For the host ID, I decided to use just a hex digit corresponding to the first or second letter of the hostname.
All systems got the following added to their /etc/hosts files:
::1 localhost localhost.localdomain fd97:7248:4712::61 andrew6 fd97:7248:4712::65 peter6 fd97:7248:4712::6a james6 fd97:7248:4712::70 paul6
During the initial setup, I didn’t want to create any protocol conflicts between hostnames, so a simple “6″ added to each kept things safely separated. (“peter6″ is a Sparc32 NetBSD system which won’t get IPv6 for now. I’m short an Ethernet cable, and can’t test it.)
Slackware does not ship with support for scripted IPv6 configuration in /etc/rc.d/rc.inet1.conf. Because of this, I opted to delay all boot-time IPv6 configuration until /etc/rc.d/rc.local; hacks on /etc/rc.d/rc.inet1 would be lost in the next update of the network-scripts package. On the 32-bit netbook, I have the following before all other commands in /etc/rc.d/rc.local:
if [ ! -f /proc/net/ipv6_route ] ; then /sbin/modprobe -q ipv6 fi if [ -f /proc/net/ipv6_route ] ; then echo -n "Configuring IPv6" /sbin/ifconfig eth0 inet6 add fd97:7248:4712::6a/64 # /sbin/route -A inet6 add fd97:7248:4712::/64 eth0 echo " ... done" fi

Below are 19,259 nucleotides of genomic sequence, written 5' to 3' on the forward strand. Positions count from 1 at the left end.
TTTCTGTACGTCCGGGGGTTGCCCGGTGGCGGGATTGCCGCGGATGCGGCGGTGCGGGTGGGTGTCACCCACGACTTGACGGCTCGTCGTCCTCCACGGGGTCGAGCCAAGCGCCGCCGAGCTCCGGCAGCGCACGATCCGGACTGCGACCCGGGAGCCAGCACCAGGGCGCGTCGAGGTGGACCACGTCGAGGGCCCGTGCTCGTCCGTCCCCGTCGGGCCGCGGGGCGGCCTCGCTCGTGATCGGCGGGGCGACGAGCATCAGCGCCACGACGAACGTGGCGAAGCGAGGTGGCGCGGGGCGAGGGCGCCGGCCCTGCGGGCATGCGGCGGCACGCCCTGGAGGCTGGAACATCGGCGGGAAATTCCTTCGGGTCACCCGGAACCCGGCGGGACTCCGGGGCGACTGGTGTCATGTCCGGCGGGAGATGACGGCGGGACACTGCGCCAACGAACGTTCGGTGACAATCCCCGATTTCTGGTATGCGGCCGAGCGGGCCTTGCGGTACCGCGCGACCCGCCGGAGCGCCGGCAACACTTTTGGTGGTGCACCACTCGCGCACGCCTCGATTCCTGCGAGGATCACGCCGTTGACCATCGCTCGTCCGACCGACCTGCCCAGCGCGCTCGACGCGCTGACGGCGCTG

Note the “route” command being commented out. I had added it initially, but later found it to be unnecessary.
After adding this code and saving /etc/rc.d/rc.local, I rebooted to test its robustness. The “Configuring IPv6″ message appeared, with no errors, and “ifconfig eth0″ reported the three correct addresses: the IPv4 address, the IPv6 link-local address starting with “fe80:”, and the IPv6 local unicast address starting with “fd97:”.
On my Linux desktop (64-bit), almost the same thing, except for the host address:
if [ ! -f /proc/net/ipv6_route ] ; then /sbin/modprobe -q ipv6 fi if [ -f /proc/net/ipv6_route ] ; then echo -n "Configuring IPv6" /sbin/ifconfig eth0 inet6 add fd97:7248:4712::70/64 # /sbin/route -A inet6 add fd97:7248:4712::/64 eth0 echo " ... done" fi
Again, a reboot and “ifconfig” showed the correct addresses.
Modern FreeBSD has full support for IPv6, needing just two options in /etc/rc.conf. Note that my Ethernet interface is called “rl0″:
ipv6_enable='YES' ipv6_ifconfig_rl0='fd97:7248:4712::61 prefixlen 64'